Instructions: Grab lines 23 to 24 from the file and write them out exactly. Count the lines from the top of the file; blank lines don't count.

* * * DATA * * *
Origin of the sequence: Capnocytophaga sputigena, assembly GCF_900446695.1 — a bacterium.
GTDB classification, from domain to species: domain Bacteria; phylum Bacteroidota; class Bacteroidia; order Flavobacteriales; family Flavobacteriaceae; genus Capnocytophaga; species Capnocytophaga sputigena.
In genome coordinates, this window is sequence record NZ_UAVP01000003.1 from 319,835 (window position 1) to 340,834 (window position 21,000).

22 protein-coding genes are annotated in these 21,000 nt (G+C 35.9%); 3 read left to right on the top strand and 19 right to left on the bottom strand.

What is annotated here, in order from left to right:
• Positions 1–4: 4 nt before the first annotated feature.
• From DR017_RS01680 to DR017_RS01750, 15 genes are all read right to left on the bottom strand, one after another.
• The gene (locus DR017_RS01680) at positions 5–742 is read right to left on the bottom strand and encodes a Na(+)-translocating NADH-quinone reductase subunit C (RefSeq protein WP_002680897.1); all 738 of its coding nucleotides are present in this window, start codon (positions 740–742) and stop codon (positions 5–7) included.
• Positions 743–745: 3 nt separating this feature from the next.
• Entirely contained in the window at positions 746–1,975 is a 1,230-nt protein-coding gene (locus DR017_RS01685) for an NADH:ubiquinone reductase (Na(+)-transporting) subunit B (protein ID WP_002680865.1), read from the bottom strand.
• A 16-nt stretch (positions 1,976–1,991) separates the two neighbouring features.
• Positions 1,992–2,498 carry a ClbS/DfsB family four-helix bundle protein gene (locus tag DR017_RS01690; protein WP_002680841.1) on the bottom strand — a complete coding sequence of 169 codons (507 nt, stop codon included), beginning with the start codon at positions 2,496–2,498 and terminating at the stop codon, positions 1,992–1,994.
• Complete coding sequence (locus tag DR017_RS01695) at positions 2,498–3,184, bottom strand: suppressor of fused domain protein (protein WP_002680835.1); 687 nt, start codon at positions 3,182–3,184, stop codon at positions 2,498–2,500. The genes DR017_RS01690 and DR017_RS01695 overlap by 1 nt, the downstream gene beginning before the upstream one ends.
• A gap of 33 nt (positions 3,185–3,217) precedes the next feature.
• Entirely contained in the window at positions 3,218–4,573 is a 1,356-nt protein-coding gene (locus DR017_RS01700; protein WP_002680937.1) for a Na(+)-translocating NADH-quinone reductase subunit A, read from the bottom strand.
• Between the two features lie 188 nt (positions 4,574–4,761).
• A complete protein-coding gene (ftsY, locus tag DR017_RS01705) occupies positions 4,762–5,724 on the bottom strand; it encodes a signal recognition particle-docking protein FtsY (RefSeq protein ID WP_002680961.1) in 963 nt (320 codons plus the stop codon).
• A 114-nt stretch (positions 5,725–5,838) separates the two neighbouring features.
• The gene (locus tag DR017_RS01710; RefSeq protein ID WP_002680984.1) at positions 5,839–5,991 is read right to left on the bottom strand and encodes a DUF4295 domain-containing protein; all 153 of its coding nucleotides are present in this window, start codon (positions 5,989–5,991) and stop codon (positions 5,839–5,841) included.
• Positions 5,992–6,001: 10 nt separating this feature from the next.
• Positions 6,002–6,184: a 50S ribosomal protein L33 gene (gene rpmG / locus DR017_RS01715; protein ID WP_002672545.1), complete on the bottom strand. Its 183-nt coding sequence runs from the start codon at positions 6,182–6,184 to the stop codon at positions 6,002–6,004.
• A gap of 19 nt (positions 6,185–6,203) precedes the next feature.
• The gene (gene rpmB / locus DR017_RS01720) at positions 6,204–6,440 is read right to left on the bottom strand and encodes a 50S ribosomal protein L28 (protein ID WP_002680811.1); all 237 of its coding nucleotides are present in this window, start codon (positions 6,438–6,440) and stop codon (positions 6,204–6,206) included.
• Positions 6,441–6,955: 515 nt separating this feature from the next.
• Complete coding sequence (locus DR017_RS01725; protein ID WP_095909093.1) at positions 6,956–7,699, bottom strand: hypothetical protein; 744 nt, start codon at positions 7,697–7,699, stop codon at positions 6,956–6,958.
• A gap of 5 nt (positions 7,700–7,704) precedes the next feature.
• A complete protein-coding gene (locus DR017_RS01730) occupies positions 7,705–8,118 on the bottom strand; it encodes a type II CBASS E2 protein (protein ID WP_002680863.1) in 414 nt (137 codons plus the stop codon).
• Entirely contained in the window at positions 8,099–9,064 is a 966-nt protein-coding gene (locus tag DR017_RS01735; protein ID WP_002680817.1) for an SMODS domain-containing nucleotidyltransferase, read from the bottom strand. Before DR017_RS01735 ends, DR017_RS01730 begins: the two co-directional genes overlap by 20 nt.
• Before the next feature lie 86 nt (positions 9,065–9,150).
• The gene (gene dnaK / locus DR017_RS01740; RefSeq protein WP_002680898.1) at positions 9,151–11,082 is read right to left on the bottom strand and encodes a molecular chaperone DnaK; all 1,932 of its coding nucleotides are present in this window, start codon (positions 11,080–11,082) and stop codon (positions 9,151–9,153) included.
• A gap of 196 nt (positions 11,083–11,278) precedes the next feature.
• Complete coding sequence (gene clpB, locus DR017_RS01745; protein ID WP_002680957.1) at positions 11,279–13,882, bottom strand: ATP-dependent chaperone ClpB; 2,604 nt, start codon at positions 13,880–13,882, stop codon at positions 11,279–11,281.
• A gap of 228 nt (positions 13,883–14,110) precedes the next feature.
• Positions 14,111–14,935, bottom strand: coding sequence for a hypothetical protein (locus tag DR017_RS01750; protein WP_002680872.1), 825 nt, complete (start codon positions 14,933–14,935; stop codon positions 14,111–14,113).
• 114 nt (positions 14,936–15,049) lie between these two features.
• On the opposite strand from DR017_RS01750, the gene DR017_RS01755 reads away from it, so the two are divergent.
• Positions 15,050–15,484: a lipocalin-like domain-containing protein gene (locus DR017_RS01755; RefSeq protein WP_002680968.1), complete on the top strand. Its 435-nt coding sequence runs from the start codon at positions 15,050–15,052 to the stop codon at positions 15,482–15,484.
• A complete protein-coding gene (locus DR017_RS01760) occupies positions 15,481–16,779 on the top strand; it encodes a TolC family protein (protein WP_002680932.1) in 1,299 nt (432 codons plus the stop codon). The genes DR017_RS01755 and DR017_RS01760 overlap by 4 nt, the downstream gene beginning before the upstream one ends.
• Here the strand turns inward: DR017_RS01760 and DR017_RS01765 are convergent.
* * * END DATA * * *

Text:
• The gene (gene rpmB / locus DR017_RS01720) at positions 6,204–6,440 is read right to left on the bottom strand and encodes a 50S ribosomal protein L28 (protein ID WP_002680811.1); all 237 of its coding nucleotides are present in this window, start codon (positions 6,438–6,440) and stop codon (positions 6,204–6,206) included.
• Positions 6,441–6,955: 515 nt separating this feature from the next.